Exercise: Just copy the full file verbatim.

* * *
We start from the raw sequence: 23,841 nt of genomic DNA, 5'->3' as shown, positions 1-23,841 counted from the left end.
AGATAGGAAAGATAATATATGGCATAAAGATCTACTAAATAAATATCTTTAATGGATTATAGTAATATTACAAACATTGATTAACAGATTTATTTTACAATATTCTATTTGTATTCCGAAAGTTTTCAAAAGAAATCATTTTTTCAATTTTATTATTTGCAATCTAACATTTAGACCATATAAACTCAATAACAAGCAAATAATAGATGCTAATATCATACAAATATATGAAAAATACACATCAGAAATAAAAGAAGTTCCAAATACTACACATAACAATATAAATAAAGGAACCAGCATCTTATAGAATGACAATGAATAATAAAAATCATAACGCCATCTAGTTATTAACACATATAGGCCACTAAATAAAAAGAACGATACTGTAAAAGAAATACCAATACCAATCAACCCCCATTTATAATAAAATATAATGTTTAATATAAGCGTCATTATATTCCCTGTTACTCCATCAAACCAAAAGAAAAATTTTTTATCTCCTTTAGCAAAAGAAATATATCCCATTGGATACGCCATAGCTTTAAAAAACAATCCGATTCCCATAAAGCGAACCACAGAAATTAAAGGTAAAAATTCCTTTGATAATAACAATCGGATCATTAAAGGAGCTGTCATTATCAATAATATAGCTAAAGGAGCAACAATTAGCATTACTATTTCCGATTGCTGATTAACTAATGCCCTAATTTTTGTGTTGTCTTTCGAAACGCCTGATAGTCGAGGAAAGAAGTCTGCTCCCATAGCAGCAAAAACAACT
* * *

We start from the raw sequence: 23,841 nt of genomic DNA, 5'->3' as shown, positions 1-23,841 counted from the left end.
AGATAGGAAAGATAATATATGGCATAAAGATCTACTAAATAAATATCTTTAATGGATTATAGTAATATTACAAACATTGATTAACAGATTTATTTTACAATATTCTATTTGTATTCCGAAAGTTTTCAAAAGAAATCATTTTTTCAATTTTATTATTTGCAATCTAACATTTAGACCATATAAACTCAATAACAAGCAAATAATAGATGCTAATATCATACAAATATATGAAAAATACACATCAGAAATAAAAGAAGTTCCAAATACTACACATAACAATATAAATAAAGGAACCAGCATCTTATAGAATGACAATGAATAATAAAAATCATAACGCCATCTAGTTATTAACACATATAGGCCACTAAATAAAAAGAACGATACTGTAAAAGAAATACCAATACCAATCAACCCCCATTTATAATAAAATATAATGTTTAATATAAGCGTCATTATATTCCCTGTTACTCCATCAAACCAAAAGAAAAATTTTTTATCTCCTTTAGCAAAAGAAATATATCCCATTGGATACGCCATAGCTTTAAAAAACAATCCGATTCCCATAAAGCGAACCACAGAAATTAAAGGTAAAAATTCCTTTGATAATAACAATCGGATCATTAAAGGAGCTGTCATTATCAATAATATAGCTAAAGGAGCAACAATTAGCATTACTATTTCCGATTGCTGATTAACTAATGCCCTAATTTTTGTGTTGTCTTTCGAAACGCCTGATAGTCGAGGAAAGAAGTCTGCTCCCATAGCAGCAAAAACAACT